May 24, 2007 -- Publicly, U.S. officials sound quite conciliatory about their talks with the Chinese over the pet food debacle. But it appears that behind closed doors, the Americans are talking tough.
Cabinet secretaries and their staffs presented the Chinese with a list of "requests" to reach "goals related to food safety." And the Americans want a lot. "They [the Chinese delegation] responded in a positive way, but they need to talk to other ministers," said Agriculture Secretary Mike Johanns.
But the list of requests is wide ranging and the Chinese could consider it quite intrusive. The United States wants all food and feed exporters to be registered. They would be the only manufacturers allowed to send products to America. Also on the U.S. "request list": Officials want the full details of the Chinese food safety system, and raw data -- not just results -- of tests of regulated products.
Possibly most telling about the recent episode is a request for quick access to China and many of its companies. Food and Drug Administration investigators were delayed getting into China because they weren't granted visas quickly, according to the FDA. And when those investigators got to the two factories suspected of spiking wheat flour with melamine and other chemicals, the facilities had been cleaned out.
So the United States is asking for multiyear visas for inspectors and the right to audit registered Chinese firms to make sure they meet "U.S. food safety requirements." "We need to validate," says Health and Human Services Secretary Mike Leavitt. "Let's have an open process." The high-level Chinese delegation that received this list is in Washington to discuss trade relations.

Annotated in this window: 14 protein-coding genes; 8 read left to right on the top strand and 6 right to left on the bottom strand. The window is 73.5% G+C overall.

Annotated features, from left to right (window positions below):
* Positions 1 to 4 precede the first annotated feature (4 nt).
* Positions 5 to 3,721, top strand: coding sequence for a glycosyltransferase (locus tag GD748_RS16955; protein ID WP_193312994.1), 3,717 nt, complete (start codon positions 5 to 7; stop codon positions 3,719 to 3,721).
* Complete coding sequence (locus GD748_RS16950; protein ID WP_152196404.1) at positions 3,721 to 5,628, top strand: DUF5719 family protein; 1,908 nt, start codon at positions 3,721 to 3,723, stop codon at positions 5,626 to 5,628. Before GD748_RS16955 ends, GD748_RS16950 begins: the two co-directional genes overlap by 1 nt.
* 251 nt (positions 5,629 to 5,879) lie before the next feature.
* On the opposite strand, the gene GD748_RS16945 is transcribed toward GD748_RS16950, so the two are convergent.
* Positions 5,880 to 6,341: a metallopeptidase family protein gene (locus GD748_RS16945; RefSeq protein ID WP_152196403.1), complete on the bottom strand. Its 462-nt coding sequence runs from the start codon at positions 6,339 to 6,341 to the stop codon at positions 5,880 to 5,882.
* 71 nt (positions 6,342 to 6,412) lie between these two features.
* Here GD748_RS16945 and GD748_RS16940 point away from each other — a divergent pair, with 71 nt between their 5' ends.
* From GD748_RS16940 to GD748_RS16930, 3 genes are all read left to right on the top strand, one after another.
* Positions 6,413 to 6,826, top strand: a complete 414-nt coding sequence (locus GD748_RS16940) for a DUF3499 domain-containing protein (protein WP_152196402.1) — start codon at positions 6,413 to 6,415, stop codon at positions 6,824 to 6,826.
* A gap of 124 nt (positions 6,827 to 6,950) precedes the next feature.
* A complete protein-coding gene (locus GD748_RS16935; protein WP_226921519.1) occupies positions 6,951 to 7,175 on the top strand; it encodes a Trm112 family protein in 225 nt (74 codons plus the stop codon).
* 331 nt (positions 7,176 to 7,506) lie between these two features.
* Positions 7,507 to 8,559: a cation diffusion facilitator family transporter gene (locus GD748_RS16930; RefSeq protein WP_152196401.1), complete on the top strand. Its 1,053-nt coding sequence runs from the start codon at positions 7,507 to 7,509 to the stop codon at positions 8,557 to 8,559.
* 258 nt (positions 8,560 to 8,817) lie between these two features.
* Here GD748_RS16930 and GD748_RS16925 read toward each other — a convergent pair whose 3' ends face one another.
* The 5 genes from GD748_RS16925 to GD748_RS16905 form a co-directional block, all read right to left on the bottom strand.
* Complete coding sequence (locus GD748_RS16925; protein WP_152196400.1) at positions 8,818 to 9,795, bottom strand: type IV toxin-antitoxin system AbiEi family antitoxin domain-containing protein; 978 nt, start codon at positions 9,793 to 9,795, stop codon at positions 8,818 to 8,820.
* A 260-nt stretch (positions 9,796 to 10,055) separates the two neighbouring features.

It was in March that the first of many pet food recalls was ordered. Menu Foods recalled 60 million cans and pouches of wet food. Just about every week since then, other manufacturers and Menu Foods have issued additional recalls covering dry food and treats as well.
The FDA says the two Chinese firms took cheap wheat flour and added melamine and other chemicals to make the product look like the more expensive wheat gluten or rice protein.
The safety agency still counts fewer than 20 official pet deaths linked to the tainted food, but it admits that thousands of Americans have claimed their animals died from the adulterated food.